Watch a film. Get inspired. Make a difference.
Film changes lives. ActNow inspires film-goers to become educated and respond immediately to certain films and social issues in a positive and proactive way, inviting social and environmental change. Post-film, when you're feeling inspired, participate in hands-on opportunities to become more educated and be a vehicle of change — sign petitions, volunteer, make a donation, and find out ways that YOU can make a difference.
HOW TO LET GO OF THE WORLD AND LOVE ALL THE THINGS CLIMATE CAN'T CHANGE
Josh Fox | click for director bio |
Deia Schlosberg, producer in person
(USA, 2015, 125 mins)
One of the most important films of the year. With climate change a proven reality, fIlmmaker Josh Fox asks, what are those essential parts of us that nothing can change?
In How to Let Go of the World and Love All The Things Climate Can't Change, Oscar Nominated director Josh Fox (GASLAND) continues in his deeply personal style, investigating climate change – the greatest threat our world has ever known. Traveling to 12 countries on 6 continents, the film acknowledges that it may be too late to stop some of the worst consequences and asks, what is it that climate change can’t destroy? What is so deep within us that no calamity can take it away?
This film has been generously sponsored by Smithworks Natural Homes and Paradox Footwear.
FRIDAY, SEPTEMBER 30 - 6 PM CENTER FOR THE ARTS
SUNDAY, OCTOBER 2 - 1 PM MALLARDI CABARET
(USA, 2016, 85 mins)
Rising from unimaginable horror, this film becomes a fierce call-to-action to love...everyone.
Filmed over the course of three years, the filmmakers use unique access and never-before-heard testimonies to tell a story of the aftermath of the deadliest mass shooting of schoolchildren in American history on December 14, 2012. Newtown documents a traumatized community fractured by grief and driven toward a sense of purpose and healing. Joining the ranks of a growing club to which no one wants to belong, a cast of characters interconnect to weave an intimate story of community resilience. The film is a fierce call-to-action to love - not only our own families and neighbors - but the outsiders who perpetrate such acts.
This film has been generously sponsored by Doug and Terri Haack.
FRIDAY, SEPTEMBER 30 - 9 PM MALLARDI CABARET
SATURDAY, OCTOBER 1 - 4 PM MAJESTIC THEATRE #1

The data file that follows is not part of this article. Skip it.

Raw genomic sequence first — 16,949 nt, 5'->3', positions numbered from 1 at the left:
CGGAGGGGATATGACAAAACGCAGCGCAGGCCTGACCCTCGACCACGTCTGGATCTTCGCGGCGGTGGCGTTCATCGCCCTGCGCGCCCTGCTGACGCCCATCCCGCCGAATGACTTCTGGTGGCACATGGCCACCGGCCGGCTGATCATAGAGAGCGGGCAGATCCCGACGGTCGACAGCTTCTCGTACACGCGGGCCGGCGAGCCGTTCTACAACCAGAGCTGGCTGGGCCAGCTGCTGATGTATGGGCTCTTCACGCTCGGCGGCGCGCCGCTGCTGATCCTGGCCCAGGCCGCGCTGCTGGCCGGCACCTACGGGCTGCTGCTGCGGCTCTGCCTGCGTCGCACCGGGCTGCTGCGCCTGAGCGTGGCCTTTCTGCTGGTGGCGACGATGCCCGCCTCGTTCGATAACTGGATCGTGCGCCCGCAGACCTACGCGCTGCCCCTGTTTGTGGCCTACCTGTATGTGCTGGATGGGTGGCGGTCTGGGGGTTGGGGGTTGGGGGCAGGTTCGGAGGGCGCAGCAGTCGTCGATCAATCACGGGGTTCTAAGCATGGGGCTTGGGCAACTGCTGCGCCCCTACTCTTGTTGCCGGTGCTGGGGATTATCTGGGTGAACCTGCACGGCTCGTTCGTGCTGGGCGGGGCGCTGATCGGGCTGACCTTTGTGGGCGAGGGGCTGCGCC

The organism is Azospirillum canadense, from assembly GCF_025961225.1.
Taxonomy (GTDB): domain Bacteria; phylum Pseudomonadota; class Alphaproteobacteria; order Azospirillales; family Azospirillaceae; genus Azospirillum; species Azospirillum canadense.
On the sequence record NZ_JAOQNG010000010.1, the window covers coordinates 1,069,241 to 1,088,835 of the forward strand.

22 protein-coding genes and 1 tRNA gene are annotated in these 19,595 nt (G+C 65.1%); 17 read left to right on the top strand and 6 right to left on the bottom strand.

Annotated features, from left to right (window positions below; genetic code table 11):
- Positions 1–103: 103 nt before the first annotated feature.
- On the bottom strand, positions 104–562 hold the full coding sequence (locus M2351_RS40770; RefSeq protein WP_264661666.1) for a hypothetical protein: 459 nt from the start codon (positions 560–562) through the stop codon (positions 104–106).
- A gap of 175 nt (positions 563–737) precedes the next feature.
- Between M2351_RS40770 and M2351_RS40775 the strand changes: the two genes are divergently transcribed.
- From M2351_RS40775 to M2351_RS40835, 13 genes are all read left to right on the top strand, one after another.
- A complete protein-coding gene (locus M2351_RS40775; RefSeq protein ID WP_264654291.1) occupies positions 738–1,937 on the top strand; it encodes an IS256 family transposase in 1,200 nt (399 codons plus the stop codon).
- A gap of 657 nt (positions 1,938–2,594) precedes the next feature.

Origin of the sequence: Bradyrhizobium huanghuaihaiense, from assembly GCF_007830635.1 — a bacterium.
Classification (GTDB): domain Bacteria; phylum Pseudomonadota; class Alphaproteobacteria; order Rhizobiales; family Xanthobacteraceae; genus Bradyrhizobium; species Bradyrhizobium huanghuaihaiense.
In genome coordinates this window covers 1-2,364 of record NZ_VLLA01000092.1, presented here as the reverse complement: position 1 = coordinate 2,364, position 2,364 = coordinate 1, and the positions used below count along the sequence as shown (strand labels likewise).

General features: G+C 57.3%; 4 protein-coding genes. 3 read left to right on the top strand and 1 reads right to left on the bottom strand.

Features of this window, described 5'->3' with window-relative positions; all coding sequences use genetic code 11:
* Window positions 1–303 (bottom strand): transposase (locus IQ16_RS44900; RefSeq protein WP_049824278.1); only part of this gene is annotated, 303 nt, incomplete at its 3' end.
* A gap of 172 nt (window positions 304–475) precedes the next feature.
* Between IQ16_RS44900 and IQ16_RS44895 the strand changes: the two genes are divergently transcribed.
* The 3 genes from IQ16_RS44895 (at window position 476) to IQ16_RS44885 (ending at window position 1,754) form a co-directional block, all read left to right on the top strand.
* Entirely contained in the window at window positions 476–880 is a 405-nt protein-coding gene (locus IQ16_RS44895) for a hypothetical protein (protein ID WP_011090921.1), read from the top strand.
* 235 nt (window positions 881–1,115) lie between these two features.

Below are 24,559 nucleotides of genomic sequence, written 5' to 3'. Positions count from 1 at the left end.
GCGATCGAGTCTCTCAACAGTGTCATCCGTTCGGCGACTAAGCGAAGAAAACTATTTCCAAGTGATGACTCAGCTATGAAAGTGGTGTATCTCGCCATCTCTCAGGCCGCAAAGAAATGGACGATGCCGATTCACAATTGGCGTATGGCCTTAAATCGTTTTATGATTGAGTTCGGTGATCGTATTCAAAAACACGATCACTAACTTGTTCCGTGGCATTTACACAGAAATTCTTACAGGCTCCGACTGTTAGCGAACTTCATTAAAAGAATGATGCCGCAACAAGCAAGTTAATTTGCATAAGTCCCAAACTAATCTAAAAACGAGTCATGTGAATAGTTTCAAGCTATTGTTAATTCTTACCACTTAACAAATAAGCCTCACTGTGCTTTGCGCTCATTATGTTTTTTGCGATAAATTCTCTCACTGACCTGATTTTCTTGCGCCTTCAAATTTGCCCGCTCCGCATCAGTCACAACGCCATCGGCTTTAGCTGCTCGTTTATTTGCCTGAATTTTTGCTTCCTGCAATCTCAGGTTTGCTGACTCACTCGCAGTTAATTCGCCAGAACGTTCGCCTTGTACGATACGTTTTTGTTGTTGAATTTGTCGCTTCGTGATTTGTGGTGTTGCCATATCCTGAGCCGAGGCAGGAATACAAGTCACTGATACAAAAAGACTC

Rokhsareh Ghaem Maghami
(Germany, 2015, 86 mins)
Imagine being a 16 year old girl sold into marriage to satisfy a family debt.
In many ways, Sonita is like any teenage girl: She loves singing and rap music, and dreams of being famous. But Sonita, who grew up in a strictly Muslim household in Afghanistan, faces challenges no girl should have to face. Her mother wants to sell her as a bride, to satisfy a family debt, in a tradition that has long trapped Afghan girls. Sonita flees to Iran and mounts a musical campaign against child brides and forges a new identity for herself.Sonita offers a triumphant portrait of a modern-day hero who risks it all and can rap with the best of them.
This film has been generously sponsored by The Patty Figel Family; and by Donna Kindervatter, Berek Novak, and Kathy Cox.
FRIDAY, SEPTEMBER 30 - 12 PM CENTER FOR THE ARTS
SUNDAY, OCTOBER 2 - 10 AM CENTER FOR THE ARTS
SKATEBOARDING IN PINE RIDGE
(USA, 2016, 17 mins)
Skateboarding In Pine Ridge chronicles the building of a skateboard park on the Lakota reservation in Pine Ridge, South Dakota and the lives of the youth who live and skate there. It’s built by the Stronghold Society out of Denver - an organization dedicated to empowering native youth through skateboarding, art and music.
Dana Romanoff and Amy Marquis, filmmakers in person | click for director bios |
(USA, 2016, 14 mins)
A Navajo family balances modern life with the traditional "Navajo Way," teaching their children their language, culture, and ceremony within the sacred walls of Canyon de Chelly National Monument.
James Balog | click for director bio |
(USA, 2015, 10 mins)
Utah’s Canyonlands National Park is known for its fantastically formed arches and pinnacles, its canyon mazes and pristine solitude. Famed photographer, James Balog, finds that the rugged, primitive land that he loves is being transformed by industrial development— right up to national park boundaries.